4. What is the teacher and student ratio in the class?
Our class size is kept to a maximum of 6 students per class, to ensure ample attention from the instructor for each student. The instructors are carefully trained on engaging the children in the activities so they can focus and learn effectively.
5. How will brain training help my child in the exams?
In Happy Train, we believe that there are other fundamental skills that a child needs to develop to perform well in school. The right hemisphere of the brain is actively stimulated when the activity presented is new, challenging or emotional. Once the right brain is activated, children are able to remember and recall large amount of data. They are creative and therefore will try to solve problems creatively with alternative solutions. They will also find it easier to grasp difficult concepts such as mathematical theories as they are used to learning difficult subjects from a young age. They will also learn the importance of success visualisation. By using this method, they can visualise their success in any endeavour.
6. Is it difficult to input foreign language to my 1 year old child? If I don’t understand, will he understand what’s going on in class?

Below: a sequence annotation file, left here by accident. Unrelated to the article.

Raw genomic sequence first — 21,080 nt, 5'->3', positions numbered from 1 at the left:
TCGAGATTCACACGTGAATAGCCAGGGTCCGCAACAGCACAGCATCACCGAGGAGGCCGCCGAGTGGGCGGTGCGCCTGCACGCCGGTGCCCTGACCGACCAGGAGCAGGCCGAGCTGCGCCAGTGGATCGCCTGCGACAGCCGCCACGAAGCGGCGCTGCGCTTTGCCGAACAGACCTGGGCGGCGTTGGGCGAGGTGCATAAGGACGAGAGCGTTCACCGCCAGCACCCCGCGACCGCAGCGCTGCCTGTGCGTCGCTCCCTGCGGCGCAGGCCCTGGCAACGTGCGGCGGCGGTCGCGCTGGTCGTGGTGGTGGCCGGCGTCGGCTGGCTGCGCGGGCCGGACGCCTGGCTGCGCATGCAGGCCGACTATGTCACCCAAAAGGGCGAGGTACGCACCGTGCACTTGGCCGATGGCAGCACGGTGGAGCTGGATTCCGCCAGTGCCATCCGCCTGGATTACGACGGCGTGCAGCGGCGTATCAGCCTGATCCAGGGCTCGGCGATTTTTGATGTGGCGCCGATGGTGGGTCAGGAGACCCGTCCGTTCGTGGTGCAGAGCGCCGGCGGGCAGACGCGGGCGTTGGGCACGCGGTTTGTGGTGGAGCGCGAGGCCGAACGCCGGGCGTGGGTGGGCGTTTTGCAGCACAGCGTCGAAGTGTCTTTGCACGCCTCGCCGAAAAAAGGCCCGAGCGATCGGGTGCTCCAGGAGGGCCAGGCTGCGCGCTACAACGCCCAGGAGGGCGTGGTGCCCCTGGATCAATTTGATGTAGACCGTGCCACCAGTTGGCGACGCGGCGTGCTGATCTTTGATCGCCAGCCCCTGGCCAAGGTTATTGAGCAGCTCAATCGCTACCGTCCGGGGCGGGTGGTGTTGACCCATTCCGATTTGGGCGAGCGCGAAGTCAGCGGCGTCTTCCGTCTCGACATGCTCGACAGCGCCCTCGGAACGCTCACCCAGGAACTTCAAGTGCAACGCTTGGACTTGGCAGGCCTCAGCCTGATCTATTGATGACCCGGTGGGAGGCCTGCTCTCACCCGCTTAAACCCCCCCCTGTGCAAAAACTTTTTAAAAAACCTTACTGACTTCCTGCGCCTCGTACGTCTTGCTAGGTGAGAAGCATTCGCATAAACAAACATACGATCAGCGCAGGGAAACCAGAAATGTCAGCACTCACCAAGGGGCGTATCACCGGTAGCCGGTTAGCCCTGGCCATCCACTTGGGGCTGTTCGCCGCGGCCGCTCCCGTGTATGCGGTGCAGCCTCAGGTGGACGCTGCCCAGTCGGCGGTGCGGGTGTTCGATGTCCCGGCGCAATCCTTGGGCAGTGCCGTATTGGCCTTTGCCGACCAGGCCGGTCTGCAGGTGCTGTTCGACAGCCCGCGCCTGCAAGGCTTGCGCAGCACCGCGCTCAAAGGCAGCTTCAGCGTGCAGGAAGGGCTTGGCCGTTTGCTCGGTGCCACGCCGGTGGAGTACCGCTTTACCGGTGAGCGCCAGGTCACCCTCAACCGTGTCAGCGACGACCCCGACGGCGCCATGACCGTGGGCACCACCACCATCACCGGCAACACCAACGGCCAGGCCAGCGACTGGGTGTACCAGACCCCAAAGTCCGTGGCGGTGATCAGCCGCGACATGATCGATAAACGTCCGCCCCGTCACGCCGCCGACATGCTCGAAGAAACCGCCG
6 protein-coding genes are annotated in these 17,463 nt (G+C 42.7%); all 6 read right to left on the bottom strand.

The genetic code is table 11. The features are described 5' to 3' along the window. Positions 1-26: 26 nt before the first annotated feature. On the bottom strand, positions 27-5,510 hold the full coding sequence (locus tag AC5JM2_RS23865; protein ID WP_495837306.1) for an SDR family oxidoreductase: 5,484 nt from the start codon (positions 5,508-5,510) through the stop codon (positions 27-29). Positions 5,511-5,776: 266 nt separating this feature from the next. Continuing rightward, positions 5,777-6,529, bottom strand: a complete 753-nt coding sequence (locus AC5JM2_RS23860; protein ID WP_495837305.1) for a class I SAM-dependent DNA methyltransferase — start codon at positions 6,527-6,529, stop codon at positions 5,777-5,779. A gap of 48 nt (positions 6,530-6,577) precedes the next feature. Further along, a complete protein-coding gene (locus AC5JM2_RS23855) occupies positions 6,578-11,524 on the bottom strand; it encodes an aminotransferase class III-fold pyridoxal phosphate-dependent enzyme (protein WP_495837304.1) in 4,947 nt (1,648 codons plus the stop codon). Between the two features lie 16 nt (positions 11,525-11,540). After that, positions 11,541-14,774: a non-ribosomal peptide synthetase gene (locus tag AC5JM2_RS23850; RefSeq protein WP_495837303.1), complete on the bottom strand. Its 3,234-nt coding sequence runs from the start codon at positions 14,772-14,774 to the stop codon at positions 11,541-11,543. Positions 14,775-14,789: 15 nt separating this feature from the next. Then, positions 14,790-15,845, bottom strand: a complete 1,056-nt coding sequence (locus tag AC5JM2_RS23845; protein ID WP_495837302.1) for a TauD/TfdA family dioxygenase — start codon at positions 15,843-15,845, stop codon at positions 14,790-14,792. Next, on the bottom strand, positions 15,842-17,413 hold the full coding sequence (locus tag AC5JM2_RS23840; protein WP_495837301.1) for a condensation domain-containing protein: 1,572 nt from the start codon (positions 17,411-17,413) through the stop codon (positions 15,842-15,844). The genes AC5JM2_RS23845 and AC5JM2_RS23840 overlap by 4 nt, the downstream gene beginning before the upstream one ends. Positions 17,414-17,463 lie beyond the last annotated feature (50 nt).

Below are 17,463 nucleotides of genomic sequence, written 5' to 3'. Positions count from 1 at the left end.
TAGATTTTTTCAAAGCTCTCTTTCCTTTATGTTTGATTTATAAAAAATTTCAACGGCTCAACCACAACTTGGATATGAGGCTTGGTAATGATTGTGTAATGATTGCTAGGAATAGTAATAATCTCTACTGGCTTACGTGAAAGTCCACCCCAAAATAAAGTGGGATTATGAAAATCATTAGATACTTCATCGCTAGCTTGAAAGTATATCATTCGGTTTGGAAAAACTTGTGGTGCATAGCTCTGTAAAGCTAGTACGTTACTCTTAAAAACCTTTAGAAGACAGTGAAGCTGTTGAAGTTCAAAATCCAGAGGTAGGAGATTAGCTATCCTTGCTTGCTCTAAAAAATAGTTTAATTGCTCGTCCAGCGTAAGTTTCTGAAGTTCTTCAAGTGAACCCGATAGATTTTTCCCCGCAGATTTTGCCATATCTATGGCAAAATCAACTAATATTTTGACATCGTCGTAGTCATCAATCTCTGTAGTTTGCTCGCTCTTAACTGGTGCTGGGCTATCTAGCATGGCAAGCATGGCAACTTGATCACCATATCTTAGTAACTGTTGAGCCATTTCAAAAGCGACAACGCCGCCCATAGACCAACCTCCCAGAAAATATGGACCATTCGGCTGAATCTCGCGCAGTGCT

It is not difficult to input any language to a young child. However, if parents are unable to speak that certain language, it is the parent who faces the difficulty. Parent may not see the child understanding the language because the child is unable to speak yet. However, young children absorb all information like a sponge. The child can pick up information through the non-verbal (body) language of the instructor. The challenge lies in the parent to be able to trust that her child is learning.
7. How do we practise the different languages? Does pronunciation and intonation of the language matters?
We have a Home Support Booklet every term to help parents practise the keywords and songs learnt in class. By attending the class together with you child, both parent and child are learning the foreign language together. Pronunciation and intonation are definitely important.
That is why we select all our teachers with great care and stringent criteria in their ability to deliver in class.
However, parent must bear in mind that Happy Train is not a language school per se. We are not grooming the children to be able to speak the languages fluently. It is to keep their minds stimulated, to develop keen interest in different languages and culture, as well as learn some useful common words and phrases of the different languages.